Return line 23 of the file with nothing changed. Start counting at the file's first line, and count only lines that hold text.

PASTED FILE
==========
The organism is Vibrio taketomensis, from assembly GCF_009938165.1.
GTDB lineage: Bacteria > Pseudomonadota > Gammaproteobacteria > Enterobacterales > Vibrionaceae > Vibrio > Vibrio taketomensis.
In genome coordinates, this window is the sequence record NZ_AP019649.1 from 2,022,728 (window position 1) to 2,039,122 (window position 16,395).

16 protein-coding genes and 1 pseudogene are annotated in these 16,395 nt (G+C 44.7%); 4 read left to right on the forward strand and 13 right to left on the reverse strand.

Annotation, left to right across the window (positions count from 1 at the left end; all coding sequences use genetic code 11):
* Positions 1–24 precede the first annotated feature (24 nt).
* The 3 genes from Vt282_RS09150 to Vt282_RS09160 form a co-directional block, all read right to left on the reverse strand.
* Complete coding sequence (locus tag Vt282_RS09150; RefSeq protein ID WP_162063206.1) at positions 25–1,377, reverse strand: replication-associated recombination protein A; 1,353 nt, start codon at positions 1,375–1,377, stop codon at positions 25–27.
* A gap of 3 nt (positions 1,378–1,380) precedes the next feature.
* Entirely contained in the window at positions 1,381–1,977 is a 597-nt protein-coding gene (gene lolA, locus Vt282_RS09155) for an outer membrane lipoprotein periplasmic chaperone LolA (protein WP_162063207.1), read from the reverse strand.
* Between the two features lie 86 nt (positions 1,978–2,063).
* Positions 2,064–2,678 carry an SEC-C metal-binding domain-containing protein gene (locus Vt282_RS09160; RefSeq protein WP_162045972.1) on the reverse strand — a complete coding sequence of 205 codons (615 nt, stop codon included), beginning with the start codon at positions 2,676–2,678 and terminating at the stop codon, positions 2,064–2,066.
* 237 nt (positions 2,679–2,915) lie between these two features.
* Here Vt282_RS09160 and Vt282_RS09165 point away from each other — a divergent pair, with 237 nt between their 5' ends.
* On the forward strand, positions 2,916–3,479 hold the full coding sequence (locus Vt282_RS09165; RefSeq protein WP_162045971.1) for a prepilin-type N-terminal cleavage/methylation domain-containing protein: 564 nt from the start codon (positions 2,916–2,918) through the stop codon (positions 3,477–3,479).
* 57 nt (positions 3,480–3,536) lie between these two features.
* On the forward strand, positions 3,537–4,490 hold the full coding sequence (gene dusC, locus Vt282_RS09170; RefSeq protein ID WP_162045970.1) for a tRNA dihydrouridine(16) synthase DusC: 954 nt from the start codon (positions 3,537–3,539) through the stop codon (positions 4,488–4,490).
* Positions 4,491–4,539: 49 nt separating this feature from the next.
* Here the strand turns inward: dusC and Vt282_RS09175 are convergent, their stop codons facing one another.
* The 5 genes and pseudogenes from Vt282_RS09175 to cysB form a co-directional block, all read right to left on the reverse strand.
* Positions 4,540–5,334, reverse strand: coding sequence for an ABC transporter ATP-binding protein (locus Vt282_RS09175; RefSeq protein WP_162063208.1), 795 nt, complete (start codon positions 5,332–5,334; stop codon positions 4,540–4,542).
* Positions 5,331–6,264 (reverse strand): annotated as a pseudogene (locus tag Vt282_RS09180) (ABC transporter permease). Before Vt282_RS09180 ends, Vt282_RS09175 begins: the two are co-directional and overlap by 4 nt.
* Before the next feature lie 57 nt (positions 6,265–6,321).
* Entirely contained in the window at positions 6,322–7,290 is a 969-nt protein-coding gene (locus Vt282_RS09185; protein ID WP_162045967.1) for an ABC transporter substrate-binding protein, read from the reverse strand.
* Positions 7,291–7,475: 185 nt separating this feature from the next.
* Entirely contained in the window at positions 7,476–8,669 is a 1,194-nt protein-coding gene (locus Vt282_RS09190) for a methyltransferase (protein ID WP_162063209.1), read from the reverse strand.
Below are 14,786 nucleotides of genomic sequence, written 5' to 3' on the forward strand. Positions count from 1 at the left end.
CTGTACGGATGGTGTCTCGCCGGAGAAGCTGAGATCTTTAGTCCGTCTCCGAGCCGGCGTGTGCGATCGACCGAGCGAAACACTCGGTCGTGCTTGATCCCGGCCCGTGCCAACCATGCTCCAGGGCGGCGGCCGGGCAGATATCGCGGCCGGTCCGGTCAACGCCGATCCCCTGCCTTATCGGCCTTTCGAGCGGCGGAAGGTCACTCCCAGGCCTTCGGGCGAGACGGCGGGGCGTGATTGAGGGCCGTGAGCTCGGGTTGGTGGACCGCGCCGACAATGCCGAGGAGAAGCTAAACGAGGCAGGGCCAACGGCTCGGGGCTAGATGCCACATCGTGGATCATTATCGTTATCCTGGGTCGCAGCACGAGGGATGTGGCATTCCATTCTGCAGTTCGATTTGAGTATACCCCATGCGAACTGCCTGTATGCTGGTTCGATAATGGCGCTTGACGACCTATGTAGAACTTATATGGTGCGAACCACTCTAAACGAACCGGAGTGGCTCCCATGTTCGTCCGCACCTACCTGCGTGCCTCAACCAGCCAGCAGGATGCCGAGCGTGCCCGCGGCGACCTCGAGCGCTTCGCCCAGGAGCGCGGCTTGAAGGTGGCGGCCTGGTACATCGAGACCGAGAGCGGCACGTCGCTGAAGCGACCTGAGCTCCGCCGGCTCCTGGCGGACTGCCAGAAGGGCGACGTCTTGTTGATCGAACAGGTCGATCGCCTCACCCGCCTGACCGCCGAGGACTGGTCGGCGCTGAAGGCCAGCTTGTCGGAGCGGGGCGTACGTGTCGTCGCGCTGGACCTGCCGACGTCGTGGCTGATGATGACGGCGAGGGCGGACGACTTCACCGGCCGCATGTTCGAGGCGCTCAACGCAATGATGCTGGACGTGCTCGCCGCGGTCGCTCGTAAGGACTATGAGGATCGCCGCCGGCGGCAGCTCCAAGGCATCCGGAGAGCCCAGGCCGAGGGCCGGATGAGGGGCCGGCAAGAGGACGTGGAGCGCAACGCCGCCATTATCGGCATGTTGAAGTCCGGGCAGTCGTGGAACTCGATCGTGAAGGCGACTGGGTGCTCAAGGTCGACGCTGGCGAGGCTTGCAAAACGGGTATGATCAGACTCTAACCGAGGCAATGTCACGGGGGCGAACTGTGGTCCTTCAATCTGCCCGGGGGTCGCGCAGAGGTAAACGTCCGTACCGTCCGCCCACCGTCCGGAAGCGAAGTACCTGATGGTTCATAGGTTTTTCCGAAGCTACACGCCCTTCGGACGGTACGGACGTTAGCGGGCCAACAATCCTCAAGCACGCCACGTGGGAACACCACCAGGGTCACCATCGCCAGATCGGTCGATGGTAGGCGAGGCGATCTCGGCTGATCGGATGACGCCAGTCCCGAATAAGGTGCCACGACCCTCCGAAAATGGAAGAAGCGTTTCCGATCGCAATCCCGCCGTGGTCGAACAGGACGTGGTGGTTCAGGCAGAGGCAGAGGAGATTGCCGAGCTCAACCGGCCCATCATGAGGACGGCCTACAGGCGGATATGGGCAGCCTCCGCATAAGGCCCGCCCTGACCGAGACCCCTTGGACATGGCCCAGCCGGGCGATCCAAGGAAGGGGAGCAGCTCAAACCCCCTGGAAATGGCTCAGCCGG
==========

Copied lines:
* Before the next feature lie 57 nt (positions 6,265–6,321).